07/06/2022, 16.55
MIDDLE EAST
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Arabs see democracy as weakening the economy, like China’s model

A survey conducted by Arab Barometer between late 2021 and early 2022 in nine Arab countries and the Palestinian Territories shows that a majority of respondents believe that democracy does not guarantee stability and development. More and more people are frustrated by their living conditions. Lebanon is the worse-off country.

Beirut (AsiaNews) – Arabs are increasingly losing faith in the democratic system to deliver economic stability and development in the Middle East and North Africa, this according to a survey conducted for the BBC’s Arabic service by Arab Barometer, a research network associated with Princeton University and the Center for Political Studies.

Nearly 23,000 people were interviewed across nine countries and the Palestinian territories between late 2021 and Spring 2022. Most believe that an economy is weaker under a democracy. The findings come just over a decade after the so-called Arab Spring protests called for democratic change.

For Arab Barometer director Michael Robbins, views on democracy have shifted across the region since the last survey in 2018/19.

“There's a growing realisation that democracy is not a perfect form of government, and it won't fix everything,” he says. “What we see across the region is people going hungry, people need bread, people are frustrated with the systems that they have."

In every country involved in the research, more than half of respondents say they care more about the effectiveness of government policies than the form of government.

In seven countries and the Palestinian Territories, more than half believe their country needs a strong, authoritative and charismatic leader who knows how to "bend the rules" to implement projects and guarantee development.

By and large, for most respondent, the economy is the biggest challenge followed by corruption, political and social instability, and the COVID-19 pandemic.

Only in two countries is the economy not a priority nor the most critical problem, namely Iraq, where people are more concerned about corruption, and Libya where instability is the main issue.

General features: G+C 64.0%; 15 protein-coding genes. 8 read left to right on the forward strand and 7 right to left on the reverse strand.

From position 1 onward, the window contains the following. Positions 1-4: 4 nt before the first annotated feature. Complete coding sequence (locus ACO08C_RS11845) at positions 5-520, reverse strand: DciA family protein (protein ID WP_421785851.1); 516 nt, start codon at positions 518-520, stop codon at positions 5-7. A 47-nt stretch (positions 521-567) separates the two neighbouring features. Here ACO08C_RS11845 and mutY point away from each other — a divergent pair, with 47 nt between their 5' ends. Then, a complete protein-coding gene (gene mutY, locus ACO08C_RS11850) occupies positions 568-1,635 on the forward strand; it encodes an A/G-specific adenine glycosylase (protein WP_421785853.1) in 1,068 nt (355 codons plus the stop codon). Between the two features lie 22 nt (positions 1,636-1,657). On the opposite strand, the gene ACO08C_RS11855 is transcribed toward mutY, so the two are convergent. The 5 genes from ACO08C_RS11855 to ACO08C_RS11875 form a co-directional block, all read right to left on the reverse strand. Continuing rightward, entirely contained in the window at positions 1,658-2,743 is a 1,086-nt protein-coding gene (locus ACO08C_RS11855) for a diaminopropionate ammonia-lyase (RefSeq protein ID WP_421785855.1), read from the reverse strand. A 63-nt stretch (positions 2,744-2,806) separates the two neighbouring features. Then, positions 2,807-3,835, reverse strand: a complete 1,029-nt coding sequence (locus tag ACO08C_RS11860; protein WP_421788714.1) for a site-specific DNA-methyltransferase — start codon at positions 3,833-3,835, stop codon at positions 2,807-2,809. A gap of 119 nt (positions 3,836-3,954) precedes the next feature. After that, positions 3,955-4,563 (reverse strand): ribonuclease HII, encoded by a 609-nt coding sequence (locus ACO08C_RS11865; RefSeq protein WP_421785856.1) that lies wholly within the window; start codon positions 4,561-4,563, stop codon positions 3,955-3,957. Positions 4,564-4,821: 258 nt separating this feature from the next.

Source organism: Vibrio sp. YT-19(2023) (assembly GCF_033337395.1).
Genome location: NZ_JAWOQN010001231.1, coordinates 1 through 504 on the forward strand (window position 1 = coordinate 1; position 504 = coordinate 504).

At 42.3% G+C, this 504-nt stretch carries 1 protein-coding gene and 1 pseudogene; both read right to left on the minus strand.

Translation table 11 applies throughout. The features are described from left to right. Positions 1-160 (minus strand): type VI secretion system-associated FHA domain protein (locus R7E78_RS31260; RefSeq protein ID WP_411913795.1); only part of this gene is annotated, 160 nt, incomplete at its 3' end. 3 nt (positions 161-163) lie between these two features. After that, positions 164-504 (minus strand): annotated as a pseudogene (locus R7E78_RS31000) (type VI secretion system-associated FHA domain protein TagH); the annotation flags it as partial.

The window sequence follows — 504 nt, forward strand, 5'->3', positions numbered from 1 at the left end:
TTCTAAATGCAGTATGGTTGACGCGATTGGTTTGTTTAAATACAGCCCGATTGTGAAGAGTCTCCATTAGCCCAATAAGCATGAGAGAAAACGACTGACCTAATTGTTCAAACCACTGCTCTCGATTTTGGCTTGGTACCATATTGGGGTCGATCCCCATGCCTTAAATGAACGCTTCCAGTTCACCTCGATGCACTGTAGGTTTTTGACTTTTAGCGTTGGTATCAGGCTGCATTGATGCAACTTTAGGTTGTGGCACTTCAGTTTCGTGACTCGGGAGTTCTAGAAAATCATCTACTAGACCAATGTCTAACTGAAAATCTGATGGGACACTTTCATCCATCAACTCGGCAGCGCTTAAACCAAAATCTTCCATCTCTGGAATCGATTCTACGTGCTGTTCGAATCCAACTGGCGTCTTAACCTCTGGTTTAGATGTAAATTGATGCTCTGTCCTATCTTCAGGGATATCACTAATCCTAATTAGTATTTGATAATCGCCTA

At least one in three people in each country surveyed say that, in the last year, they have run out of food before they had enough money to buy more.

The struggle to put food on the table is felt the most in Egypt and Mauritania, where more than 65 per cent of respondents say they are often in conditions of deprivation or need.

The survey began before the Russian invasion of Ukraine in February, which further exacerbated food insecurity across the region, especially Egypt, Libya and Tunisia, which rely heavily on grain imports from the conflict area.

Among the countries surveyed, Lebanon has a special place, ranking dead last with only 1 per cent of Lebanese questioned saying that the economic situation was good.

For the World Bank, Lebanon’s economic crisis as one of the most severe since the mid-nineteenth century.

Overall, most people do not expect the situation to improve in the coming years, with less than a third of respondents confident in a positive shift in the next three years.

For Robbins, the future is “uncertain”, and people in the region may be looking to alternative political models of governance, like China’s, an authoritarian one-party state that has "brought a huge number of people out of poverty in the last 40 years".

This is the kind of "rapid economic development” that “many are looking for”.

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